Another change in modelling assumptions related to the uprating rules for BSP. DWP’s long term projections model uses assumptions based on the ‘triple lock’ policy, which was introduced by an official announcement in the June 2010 Budget (no legislation was required). The triple lock policy stated that in future the BSP would increase each year by average earnings growth, inflation (using the CPI) or 2.5 per cent, whichever was higher. As this announcement was made during 2010, the 2010 supplementary table required different uprating assumptions for the BSP estimates produced as at December 2009, before the triple lock was announced, and those produced as at December 2010, after its announcement (see Tables 3 and 4).
Similarly, there was an announcement in the June 2010 Budget that inflation uprating for state pensions would move from the Retail Prices Index (RPI) to the Consumer Prices Index (CPI). Therefore in the 2010 supplementary table, for uprating AP by inflation after SPA, it was necessary to use the RPI for the December 2009 estimates and the CPI for the December 2010 estimates.
|Financial year||Calendar year||Uprating value||Uprated by||Policy|
The 2017/18 assumptions are repeated for all future years.
|Financial year||Calendar year||Uprating value||Uprated by||Policy|
|2011/12||2012||1.046||RPI||RPI, CPI, earnings, 2.5%|
|2012/13||2013||1.043||CPI||CPI, earnings, 2.5%|
|2013/14||2014||1.025||2.50%||CPI, earnings, 2.5%|
|2014/15||2015||1.038||Earnings||CPI, earnings, 2.5%|
|2015/16||2016||1.043||Earnings||CPI, earnings, 2.5%|
|2016/17||2017||1.045||Earnings||CPI, earnings, 2.5%|
|2017/18||2018||1.0495||Earnings plus 0.2%||CPI, earnings, 2.5%|
The long term projections model for BSP works on financial years; it was not possible to change it to calendar years.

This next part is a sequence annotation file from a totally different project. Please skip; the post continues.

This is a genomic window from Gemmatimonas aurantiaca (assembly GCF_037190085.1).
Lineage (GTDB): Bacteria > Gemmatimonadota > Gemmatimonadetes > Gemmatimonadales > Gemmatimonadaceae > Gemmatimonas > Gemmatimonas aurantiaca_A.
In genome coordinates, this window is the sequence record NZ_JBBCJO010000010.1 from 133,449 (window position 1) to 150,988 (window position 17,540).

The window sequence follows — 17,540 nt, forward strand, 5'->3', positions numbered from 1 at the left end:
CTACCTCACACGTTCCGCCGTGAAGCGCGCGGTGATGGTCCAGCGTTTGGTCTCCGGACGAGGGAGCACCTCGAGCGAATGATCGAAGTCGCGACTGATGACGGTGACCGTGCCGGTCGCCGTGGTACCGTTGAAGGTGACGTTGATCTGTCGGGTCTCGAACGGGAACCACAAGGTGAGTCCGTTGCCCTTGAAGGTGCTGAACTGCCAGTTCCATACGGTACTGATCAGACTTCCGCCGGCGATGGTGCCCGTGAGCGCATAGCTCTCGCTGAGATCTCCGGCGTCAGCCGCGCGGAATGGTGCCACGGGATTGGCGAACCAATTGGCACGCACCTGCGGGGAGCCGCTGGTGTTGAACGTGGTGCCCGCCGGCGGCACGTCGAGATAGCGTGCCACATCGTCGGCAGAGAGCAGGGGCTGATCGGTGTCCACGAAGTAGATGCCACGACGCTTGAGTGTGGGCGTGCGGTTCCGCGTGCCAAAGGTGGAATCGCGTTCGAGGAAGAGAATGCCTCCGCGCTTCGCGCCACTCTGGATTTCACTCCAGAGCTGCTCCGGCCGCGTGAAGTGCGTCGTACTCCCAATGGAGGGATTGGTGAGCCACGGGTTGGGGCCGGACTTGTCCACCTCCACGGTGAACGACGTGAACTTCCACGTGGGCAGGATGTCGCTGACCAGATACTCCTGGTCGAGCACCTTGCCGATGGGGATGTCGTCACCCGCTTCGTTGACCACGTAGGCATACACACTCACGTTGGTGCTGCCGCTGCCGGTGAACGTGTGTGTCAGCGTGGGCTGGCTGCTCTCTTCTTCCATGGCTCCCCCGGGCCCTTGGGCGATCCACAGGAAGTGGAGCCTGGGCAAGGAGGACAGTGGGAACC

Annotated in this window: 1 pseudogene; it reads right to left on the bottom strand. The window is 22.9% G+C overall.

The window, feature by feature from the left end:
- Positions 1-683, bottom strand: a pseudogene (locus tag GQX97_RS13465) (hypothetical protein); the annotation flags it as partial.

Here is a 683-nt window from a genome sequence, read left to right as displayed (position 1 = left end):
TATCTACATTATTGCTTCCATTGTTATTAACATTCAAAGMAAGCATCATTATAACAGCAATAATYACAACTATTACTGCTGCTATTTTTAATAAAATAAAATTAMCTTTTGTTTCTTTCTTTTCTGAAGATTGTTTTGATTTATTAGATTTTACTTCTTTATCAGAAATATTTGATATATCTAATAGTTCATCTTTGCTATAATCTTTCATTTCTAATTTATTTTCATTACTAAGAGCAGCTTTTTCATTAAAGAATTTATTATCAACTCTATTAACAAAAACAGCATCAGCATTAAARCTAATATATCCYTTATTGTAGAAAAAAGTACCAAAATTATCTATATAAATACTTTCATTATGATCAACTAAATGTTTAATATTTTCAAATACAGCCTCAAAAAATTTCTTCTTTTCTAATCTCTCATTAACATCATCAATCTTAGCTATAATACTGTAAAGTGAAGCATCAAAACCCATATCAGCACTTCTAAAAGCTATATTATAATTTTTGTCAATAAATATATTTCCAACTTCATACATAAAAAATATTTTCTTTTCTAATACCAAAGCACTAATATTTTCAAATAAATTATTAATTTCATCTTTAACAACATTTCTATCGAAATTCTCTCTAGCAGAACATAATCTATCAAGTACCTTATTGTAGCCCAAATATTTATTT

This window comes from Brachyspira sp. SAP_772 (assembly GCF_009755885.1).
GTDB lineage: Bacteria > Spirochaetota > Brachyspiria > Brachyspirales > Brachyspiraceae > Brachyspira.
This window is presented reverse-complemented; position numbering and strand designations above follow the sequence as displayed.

Although GRAD estimates are based on the BSP model, there was no need to turn off accruals for GRAD because accruals have already ceased.
BSP was used in preference to AP to derive the ratios, as most lump sum payments are related to BSP.
At the time of the publication of the long term projections in Office for Budget Responsibility (2011).
In both the BSP and AP models, the initial outputs from the model show forecast expenditure every year from the date of the accounts (December 2009 or December 2010) until 2114. However, for the supplementary table, a single figure representing the present value of accrued-to-date obligations is required. Therefore, future expenditure flows are discounted using a discount rate (see Box 3) and summed to give a single figure.
For the supplementary table, Eurostat requires that the same discount rate be used in all EU countries and for all government-managed pension schemes including social security pension schemes (Column H)1. For the 2010 supplementary table, the rate that Eurostat has asked all EU countries to use is 3 per cent real (or 5 per cent nominal).
Eurostat’s approach is similar to the ‘social time preference rate’ approach used for cost benefit analysis/project appraisal by the UK Government, following guidance in HM Treasury’s ‘Green Book’2. The Green Book prescribes a standard discount rate of 3.5 per cent (real) but says that a lower rate may be appropriate for long term usage. The approach is also similar to the method adopted by HM Treasury for setting contribution rates in public service pension scheme valuations using the Superannuation Contribution Accruing for Past Experience (SCAPE) rate. The SCAPE rate is a stable discount rate. It was revised in the March 2011 Budget from 3.5 per cent (real, in excess of RPI), where it had been fixed since the late 1990s, to 3 per cent (real, in excess of CPI).
For the work on Column H of the supplementary table, a 5 per cent nominal discount rate has been used. This has been adjusted to allow for the effect of moving from financial to calendar years in the spreadsheets used for discounting (see Appendix 1).
See ‘Pensions in the National Accounts: Compiling a complete picture of UK pensions including unfunded pensions for public sector employees’ (Sources and further reading).
See HM Treasury (2003), Sources and further reading.
ONS is working to produce the first official estimate of the total obligations of UK pension schemes, including state pensions. The obligations to pay future state pensions are entitlements from the point of view of households and liabilities from the point of view of government. They are properly defined as ‘contingent pension obligations’ rather than debt in the Maastricht sense.